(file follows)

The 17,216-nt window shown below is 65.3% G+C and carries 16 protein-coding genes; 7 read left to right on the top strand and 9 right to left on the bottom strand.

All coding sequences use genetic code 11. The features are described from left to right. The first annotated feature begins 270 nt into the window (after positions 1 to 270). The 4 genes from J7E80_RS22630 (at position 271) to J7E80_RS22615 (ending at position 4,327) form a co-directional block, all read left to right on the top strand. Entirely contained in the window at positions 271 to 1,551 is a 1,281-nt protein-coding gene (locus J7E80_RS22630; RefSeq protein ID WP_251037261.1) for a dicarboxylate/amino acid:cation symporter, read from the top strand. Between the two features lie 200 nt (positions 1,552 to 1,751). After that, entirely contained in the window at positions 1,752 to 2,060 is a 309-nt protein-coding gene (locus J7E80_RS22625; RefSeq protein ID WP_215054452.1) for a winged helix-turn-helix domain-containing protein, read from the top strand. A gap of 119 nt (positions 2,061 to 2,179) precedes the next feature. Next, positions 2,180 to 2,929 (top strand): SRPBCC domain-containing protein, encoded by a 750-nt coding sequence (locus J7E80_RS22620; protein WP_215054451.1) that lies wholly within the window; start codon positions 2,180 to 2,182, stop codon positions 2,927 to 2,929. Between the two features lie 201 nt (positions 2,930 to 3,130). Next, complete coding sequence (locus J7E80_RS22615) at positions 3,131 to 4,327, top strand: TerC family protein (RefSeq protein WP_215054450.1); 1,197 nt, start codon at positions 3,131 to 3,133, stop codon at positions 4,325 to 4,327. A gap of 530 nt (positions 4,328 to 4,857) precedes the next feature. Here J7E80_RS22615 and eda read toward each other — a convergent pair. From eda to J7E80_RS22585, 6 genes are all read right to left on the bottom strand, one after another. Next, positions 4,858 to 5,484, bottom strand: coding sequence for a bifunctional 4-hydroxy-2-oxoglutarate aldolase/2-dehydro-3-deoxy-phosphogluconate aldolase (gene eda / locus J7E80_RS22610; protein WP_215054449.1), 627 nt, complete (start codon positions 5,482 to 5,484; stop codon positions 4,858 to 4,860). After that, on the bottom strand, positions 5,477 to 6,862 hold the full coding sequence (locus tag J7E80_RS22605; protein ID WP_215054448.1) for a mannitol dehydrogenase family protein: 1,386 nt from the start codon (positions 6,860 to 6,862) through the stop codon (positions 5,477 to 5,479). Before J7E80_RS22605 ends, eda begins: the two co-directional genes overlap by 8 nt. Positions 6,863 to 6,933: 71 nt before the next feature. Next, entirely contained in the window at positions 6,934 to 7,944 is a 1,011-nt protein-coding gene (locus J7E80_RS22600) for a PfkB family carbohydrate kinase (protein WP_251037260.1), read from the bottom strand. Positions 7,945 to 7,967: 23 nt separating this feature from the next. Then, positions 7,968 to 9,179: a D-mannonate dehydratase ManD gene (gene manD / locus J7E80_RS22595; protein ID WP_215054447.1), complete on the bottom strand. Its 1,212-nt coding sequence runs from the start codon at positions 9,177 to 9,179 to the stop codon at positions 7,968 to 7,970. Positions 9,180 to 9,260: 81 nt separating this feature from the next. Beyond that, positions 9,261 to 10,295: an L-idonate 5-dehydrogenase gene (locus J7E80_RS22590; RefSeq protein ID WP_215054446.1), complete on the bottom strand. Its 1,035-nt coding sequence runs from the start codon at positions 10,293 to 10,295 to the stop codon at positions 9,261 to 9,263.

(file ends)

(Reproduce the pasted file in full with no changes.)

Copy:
The 17,216-nt window shown below is 65.3% G+C and carries 16 protein-coding genes; 7 read left to right on the top strand and 9 right to left on the bottom strand.

All coding sequences use genetic code 11. The features are described from left to right. The first annotated feature begins 270 nt into the window (after positions 1 to 270). The 4 genes from J7E80_RS22630 (at position 271) to J7E80_RS22615 (ending at position 4,327) form a co-directional block, all read left to right on the top strand. Entirely contained in the window at positions 271 to 1,551 is a 1,281-nt protein-coding gene (locus J7E80_RS22630; RefSeq protein ID WP_251037261.1) for a dicarboxylate/amino acid:cation symporter, read from the top strand. Between the two features lie 200 nt (positions 1,552 to 1,751). After that, entirely contained in the window at positions 1,752 to 2,060 is a 309-nt protein-coding gene (locus J7E80_RS22625; RefSeq protein ID WP_215054452.1) for a winged helix-turn-helix domain-containing protein, read from the top strand. A gap of 119 nt (positions 2,061 to 2,179) precedes the next feature. Next, positions 2,180 to 2,929 (top strand): SRPBCC domain-containing protein, encoded by a 750-nt coding sequence (locus J7E80_RS22620; protein WP_215054451.1) that lies wholly within the window; start codon positions 2,180 to 2,182, stop codon positions 2,927 to 2,929. Between the two features lie 201 nt (positions 2,930 to 3,130). Next, complete coding sequence (locus J7E80_RS22615) at positions 3,131 to 4,327, top strand: TerC family protein (RefSeq protein WP_215054450.1); 1,197 nt, start codon at positions 3,131 to 3,133, stop codon at positions 4,325 to 4,327. A gap of 530 nt (positions 4,328 to 4,857) precedes the next feature. Here J7E80_RS22615 and eda read toward each other — a convergent pair. From eda to J7E80_RS22585, 6 genes are all read right to left on the bottom strand, one after another. Next, positions 4,858 to 5,484, bottom strand: coding sequence for a bifunctional 4-hydroxy-2-oxoglutarate aldolase/2-dehydro-3-deoxy-phosphogluconate aldolase (gene eda / locus J7E80_RS22610; protein WP_215054449.1), 627 nt, complete (start codon positions 5,482 to 5,484; stop codon positions 4,858 to 4,860). After that, on the bottom strand, positions 5,477 to 6,862 hold the full coding sequence (locus tag J7E80_RS22605; protein ID WP_215054448.1) for a mannitol dehydrogenase family protein: 1,386 nt from the start codon (positions 6,860 to 6,862) through the stop codon (positions 5,477 to 5,479). Before J7E80_RS22605 ends, eda begins: the two co-directional genes overlap by 8 nt. Positions 6,863 to 6,933: 71 nt before the next feature. Next, entirely contained in the window at positions 6,934 to 7,944 is a 1,011-nt protein-coding gene (locus J7E80_RS22600) for a PfkB family carbohydrate kinase (protein WP_251037260.1), read from the bottom strand. Positions 7,945 to 7,967: 23 nt separating this feature from the next. Then, positions 7,968 to 9,179: a D-mannonate dehydratase ManD gene (gene manD / locus J7E80_RS22595; protein ID WP_215054447.1), complete on the bottom strand. Its 1,212-nt coding sequence runs from the start codon at positions 9,177 to 9,179 to the stop codon at positions 7,968 to 7,970. Positions 9,180 to 9,260: 81 nt separating this feature from the next. Beyond that, positions 9,261 to 10,295: an L-idonate 5-dehydrogenase gene (locus J7E80_RS22590; RefSeq protein ID WP_215054446.1), complete on the bottom strand. Its 1,035-nt coding sequence runs from the start codon at positions 10,293 to 10,295 to the stop codon at positions 9,261 to 9,263.